Memories of an Angry Lady

2017 September 30
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by Admin

Bishop David EppsDuring the storm that finally hit our area, formerly known as Hurricane Irma that degenerated into a tropical storm by the time it made it to north Georgia, I had flashbacks, of a sort. Maybe it was the wind that uprooted thousands of trees across the state, multiple inches of rain, floods and flash floods—but memories returned.

It was June of 1972. I was stationed at Quantico Marine Corps Base near the coast of Virginia. We had a two month old son and lived in a small apartment building. One of our neighbors was a drill instructor at The Basic School and helped to train officers for the Marine Corps. He and his wife became our friends. We would occasionally get together when there was time.

On one of those occasions, we were at the apartment building playing cards and board games when a storm came up. We were used to the rain and generally ignored it. Somewhere along the way the power went out and, with it, the opportunity to have a hot meal. The wives lamented and the husbands volunteered to go to McDonalds for a fast and inexpensive lunch. Off we went into the rain.

The wind was blowing hard, the rain came down sideways, water flowed across the streets, and there were no other cars on the road. None. At all. We thought that a bit strange but, being Marines with a mission, we forged on ahead. We finally arrived at McDonald’s—which was closed. We thought it odd but decided to find another fast food joint. All of them were closed, too. So, we decided to turn on the car radio.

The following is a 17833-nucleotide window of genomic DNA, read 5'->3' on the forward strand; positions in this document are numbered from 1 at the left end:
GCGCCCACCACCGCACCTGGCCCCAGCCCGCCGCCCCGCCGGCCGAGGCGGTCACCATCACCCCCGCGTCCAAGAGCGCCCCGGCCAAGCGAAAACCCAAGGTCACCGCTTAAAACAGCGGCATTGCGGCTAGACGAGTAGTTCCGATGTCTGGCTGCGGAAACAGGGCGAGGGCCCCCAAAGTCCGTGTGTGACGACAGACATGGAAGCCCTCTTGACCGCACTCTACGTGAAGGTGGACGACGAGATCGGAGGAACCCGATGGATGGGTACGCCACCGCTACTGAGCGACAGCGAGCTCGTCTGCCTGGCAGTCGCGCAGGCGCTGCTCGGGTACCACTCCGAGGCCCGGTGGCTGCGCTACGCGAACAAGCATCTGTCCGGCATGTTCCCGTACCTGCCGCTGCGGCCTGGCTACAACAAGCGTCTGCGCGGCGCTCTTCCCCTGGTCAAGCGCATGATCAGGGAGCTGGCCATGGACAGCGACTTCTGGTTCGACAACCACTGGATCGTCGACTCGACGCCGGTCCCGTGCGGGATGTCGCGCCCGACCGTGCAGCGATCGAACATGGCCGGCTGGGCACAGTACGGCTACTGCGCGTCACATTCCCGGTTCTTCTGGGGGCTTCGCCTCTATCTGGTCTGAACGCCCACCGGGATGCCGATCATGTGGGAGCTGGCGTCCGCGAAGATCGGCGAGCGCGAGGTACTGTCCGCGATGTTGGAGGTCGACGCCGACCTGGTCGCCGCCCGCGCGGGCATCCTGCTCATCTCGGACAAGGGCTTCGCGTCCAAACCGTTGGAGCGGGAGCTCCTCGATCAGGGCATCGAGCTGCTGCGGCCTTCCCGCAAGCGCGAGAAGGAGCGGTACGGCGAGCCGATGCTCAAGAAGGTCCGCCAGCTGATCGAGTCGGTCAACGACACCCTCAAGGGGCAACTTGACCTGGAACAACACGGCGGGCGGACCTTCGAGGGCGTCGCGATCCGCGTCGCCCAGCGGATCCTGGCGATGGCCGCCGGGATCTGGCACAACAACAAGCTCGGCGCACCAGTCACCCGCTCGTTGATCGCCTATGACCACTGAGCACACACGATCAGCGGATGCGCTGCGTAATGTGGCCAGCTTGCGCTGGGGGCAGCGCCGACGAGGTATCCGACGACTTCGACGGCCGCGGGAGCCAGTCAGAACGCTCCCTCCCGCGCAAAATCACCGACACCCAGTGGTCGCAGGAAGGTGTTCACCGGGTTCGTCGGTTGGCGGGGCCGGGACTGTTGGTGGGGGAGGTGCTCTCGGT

It was then that we learned that we were smack in the middle of Hurricane Agnes. Agnes would prove to be, up to that time, the costliest hurricane in United States history. Nearly every state on the East Coast was impacted as were Cuba, Canada, and the Yucatan Peninsula. Before it was all over, 128 people would lose their lives. And there we were out looking for hamburgers.

The devastation in our area was mild compared to some areas in the east. Pennsylvania received over 15 inches of train. But we received our share. A mudslide, caused by the storm, hit the apartment building right next to ours, not ten feet away, and four families were immediately homeless. The towns around us would take months to recover.

Because of the lingering humidity, mold infested a huge number of dwellings and, because of a lung problem my son contracted, brought on by the conditions, my wife took our baby boy and moved in with her parents in northeast Tennessee. I moved back into the barracks and they stayed away until everything was finally dried out.